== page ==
“What we have at the moment in Europe are two political currents colliding and clashing … On the one hand, you have the traditional powers that be – the bankers, big business, the traditional political parties imposing their will from above – and on the other, you’ve got grass roots movements, people-driven, saying no to the status quo and with an alternative vision of society like we see in Spain, Italy and France.”
So said Katya Adler on the Today programme this week, talking about the Greek debt crisis and the upcoming referendum on the Greek bail-out package.
It resonated with the concept of everyone that I’ve written about before (see the entry in October 2014) – the idea that everyone’s view is equally valid and that everyone is entitled to have their say.
The comments in Katya Adler’s piece supported a wider case that disaffection with the EU is now infecting the whole of Europe. Whether that’s in the form of anti-EU backlash in the UK, protesters on the streets in Spain or other unease elsewhere, a common theme can be detected.
But I’m also sensing a wider issue: that the popular view of everyone (or, at least, anyone who voices an opinion) is potentially more valid than the view of traditional – and traditionally-elected – governments. It’s further fundamental questioning of the establishment.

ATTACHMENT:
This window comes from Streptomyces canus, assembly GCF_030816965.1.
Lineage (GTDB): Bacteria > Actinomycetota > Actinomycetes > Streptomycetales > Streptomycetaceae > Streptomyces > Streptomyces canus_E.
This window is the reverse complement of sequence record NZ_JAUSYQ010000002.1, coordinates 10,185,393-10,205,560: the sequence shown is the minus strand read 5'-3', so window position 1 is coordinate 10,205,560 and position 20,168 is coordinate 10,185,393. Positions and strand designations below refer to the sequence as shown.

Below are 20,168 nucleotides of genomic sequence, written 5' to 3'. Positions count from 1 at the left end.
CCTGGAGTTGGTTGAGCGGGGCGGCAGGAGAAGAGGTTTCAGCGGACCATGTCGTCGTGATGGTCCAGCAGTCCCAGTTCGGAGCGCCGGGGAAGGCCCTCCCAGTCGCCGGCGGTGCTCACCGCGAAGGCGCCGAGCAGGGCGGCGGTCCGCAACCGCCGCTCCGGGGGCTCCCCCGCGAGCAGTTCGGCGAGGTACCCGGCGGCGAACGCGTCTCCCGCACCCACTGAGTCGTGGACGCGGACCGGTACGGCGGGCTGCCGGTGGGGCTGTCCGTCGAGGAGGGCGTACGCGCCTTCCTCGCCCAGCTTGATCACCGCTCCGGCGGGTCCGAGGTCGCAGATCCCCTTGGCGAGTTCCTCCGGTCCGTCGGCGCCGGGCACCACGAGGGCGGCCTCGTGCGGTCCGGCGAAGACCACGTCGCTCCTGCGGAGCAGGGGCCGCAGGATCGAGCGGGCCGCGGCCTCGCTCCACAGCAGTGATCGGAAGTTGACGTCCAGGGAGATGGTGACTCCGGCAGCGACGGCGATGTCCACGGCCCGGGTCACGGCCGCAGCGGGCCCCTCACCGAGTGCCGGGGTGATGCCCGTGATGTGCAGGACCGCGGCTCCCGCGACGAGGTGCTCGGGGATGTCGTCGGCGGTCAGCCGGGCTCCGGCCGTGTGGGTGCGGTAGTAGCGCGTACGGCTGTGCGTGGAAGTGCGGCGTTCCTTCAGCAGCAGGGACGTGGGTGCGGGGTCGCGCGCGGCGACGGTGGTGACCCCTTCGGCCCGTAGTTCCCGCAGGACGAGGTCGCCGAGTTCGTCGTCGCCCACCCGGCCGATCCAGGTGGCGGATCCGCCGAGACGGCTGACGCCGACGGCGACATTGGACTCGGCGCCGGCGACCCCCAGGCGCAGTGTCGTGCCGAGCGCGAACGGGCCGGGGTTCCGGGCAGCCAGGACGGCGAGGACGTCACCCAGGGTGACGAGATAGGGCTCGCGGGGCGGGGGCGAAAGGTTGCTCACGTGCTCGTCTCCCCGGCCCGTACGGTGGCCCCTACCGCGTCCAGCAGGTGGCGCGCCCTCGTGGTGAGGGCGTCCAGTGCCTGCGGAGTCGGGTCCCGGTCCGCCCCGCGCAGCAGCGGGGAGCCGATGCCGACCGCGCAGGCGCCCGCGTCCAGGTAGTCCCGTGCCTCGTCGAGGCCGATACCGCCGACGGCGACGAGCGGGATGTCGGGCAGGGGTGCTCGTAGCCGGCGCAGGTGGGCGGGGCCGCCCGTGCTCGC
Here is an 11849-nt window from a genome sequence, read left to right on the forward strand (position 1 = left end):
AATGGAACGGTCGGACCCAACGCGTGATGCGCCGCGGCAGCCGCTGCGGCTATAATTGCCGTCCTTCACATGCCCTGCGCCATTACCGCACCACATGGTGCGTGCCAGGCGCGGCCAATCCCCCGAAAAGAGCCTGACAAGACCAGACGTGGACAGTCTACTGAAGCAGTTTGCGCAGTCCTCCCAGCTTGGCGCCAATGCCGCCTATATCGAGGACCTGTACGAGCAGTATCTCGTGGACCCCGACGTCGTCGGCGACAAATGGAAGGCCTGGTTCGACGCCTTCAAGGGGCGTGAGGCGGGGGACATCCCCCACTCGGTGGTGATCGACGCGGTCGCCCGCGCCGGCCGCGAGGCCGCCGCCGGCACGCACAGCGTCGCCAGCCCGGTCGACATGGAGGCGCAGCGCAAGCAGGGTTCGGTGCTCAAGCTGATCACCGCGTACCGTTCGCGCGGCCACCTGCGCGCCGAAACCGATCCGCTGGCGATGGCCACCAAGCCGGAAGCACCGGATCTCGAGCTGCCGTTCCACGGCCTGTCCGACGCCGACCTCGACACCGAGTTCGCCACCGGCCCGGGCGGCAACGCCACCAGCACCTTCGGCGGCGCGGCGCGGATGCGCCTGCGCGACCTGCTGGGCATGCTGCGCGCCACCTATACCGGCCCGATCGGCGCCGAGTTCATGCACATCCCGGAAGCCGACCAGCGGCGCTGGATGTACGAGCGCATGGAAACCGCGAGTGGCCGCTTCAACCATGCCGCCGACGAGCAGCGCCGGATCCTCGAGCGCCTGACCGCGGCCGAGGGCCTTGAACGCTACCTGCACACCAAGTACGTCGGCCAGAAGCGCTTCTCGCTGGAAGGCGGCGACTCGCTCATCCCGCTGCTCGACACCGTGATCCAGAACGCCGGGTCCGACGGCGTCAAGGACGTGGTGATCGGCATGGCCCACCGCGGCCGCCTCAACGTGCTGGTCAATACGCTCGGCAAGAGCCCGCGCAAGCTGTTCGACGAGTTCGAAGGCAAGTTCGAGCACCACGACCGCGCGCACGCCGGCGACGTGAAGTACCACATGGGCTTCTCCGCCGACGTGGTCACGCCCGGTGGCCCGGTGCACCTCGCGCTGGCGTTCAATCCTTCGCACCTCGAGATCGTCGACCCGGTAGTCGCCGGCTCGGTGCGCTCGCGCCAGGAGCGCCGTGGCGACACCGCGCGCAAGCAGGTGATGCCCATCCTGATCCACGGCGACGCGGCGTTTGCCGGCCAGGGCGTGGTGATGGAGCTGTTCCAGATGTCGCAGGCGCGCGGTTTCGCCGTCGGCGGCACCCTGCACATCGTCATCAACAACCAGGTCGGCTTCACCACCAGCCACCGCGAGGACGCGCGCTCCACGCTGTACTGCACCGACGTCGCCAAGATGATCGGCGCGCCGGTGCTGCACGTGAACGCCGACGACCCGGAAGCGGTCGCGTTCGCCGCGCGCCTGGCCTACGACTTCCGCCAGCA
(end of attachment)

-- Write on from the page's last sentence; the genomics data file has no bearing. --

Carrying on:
I’m not clear whether this is a temporary trend or part of a longer-term and potentially seismic shift in political behaviour. It also appears to be more pronounced in some countries – Greece, Spain and Italy spring to mind – than in others.
There might, though, be a correlation between the level of austerity imposed by a government and the perceived authority of the popular response. In other words, the greater the sacrifices the government asks people to make, the more likely people are to consider that they therefore have a right to express their opinion, for that opinion to be recognised as valid and for their opinion to be taken into account.
If a government were to take account of the voice of the people and alter its stance, that austerity or other area of dispute would ease and the popular voice should then subside. If the government continues to think that it knows best and runs counter to the popular voice, tensions can build, resulting in the colliding and clashing referred to by Katya Adler.
So, should there be strong government, one which always knows best? Or should the government be the organ of the people, doing what the people have told it to do, even where that message is given on the street, rather than in the polling booths?
Would that be a pure and distilled example of democracy, a version of communism or a temporary aberration? I don’t know – and I also don’t know how this particular story ends.